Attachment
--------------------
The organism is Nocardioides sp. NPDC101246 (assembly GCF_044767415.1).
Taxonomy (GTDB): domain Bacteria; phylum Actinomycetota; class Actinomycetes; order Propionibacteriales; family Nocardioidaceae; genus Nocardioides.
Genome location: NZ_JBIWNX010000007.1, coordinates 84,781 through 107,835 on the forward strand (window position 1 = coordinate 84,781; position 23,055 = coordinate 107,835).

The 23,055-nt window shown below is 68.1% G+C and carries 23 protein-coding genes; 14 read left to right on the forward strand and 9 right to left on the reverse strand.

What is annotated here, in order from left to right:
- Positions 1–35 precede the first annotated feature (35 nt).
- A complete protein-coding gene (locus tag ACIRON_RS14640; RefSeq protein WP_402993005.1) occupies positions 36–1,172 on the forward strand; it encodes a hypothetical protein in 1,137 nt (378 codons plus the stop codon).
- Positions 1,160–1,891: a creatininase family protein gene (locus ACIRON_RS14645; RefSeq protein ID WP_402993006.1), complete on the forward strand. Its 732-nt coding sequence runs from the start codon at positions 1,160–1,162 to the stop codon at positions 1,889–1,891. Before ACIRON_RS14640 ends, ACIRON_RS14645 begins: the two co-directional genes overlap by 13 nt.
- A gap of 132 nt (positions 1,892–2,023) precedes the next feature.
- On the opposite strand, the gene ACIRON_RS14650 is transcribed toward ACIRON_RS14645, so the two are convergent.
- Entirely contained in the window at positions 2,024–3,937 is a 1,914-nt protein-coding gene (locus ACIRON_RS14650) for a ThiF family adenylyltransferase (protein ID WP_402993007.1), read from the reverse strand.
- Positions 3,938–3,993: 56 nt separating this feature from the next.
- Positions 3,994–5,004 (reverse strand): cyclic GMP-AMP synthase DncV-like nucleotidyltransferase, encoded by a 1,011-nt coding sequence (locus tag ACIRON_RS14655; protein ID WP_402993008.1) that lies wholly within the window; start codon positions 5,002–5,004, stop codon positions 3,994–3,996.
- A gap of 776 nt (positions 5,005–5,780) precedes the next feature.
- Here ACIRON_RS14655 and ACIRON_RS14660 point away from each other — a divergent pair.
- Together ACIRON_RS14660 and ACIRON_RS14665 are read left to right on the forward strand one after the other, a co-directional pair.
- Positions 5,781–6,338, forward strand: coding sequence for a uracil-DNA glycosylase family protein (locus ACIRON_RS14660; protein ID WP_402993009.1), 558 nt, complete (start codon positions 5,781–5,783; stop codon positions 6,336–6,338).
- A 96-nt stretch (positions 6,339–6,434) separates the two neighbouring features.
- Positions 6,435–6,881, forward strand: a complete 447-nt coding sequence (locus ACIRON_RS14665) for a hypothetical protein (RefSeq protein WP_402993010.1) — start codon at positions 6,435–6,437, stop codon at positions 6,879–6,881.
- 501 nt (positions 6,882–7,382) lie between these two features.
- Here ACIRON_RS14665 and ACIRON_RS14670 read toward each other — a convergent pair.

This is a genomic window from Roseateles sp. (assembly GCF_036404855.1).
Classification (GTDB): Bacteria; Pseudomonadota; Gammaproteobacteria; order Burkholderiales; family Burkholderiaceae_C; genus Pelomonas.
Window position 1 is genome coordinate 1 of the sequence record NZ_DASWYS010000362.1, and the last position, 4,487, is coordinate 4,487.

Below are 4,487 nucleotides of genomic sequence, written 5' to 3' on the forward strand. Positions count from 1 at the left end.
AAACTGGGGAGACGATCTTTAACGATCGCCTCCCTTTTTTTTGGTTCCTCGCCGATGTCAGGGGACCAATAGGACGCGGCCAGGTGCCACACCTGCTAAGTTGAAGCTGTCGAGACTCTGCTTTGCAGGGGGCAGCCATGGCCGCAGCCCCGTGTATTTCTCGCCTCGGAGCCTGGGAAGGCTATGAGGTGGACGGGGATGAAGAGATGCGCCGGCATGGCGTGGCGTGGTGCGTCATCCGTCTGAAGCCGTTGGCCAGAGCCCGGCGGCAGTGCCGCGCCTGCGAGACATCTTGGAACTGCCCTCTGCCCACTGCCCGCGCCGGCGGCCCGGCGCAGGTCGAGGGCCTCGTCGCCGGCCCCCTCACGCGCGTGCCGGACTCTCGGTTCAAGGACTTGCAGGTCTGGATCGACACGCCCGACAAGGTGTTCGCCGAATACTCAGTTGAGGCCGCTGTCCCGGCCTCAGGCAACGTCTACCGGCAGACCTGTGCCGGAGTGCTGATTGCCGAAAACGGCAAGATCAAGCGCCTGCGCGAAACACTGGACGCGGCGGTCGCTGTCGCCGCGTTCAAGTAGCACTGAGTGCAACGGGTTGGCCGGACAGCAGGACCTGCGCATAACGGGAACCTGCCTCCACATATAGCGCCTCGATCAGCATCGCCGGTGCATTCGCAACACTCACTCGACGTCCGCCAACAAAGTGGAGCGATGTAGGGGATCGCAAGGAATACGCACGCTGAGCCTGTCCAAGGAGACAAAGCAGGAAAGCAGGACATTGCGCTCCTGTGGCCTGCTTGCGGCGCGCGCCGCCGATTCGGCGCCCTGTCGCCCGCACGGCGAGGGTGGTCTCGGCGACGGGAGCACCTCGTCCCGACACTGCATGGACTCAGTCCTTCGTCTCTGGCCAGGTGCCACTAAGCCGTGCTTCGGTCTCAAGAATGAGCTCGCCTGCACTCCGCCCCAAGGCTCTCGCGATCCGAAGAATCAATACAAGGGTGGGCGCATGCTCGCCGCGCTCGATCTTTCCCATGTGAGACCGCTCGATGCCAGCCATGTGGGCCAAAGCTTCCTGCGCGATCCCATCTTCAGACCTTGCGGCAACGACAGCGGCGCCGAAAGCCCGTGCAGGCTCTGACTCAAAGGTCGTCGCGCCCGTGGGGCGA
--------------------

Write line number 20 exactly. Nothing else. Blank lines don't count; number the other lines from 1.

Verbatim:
- 501 nt (positions 6,882–7,382) lie between these two features.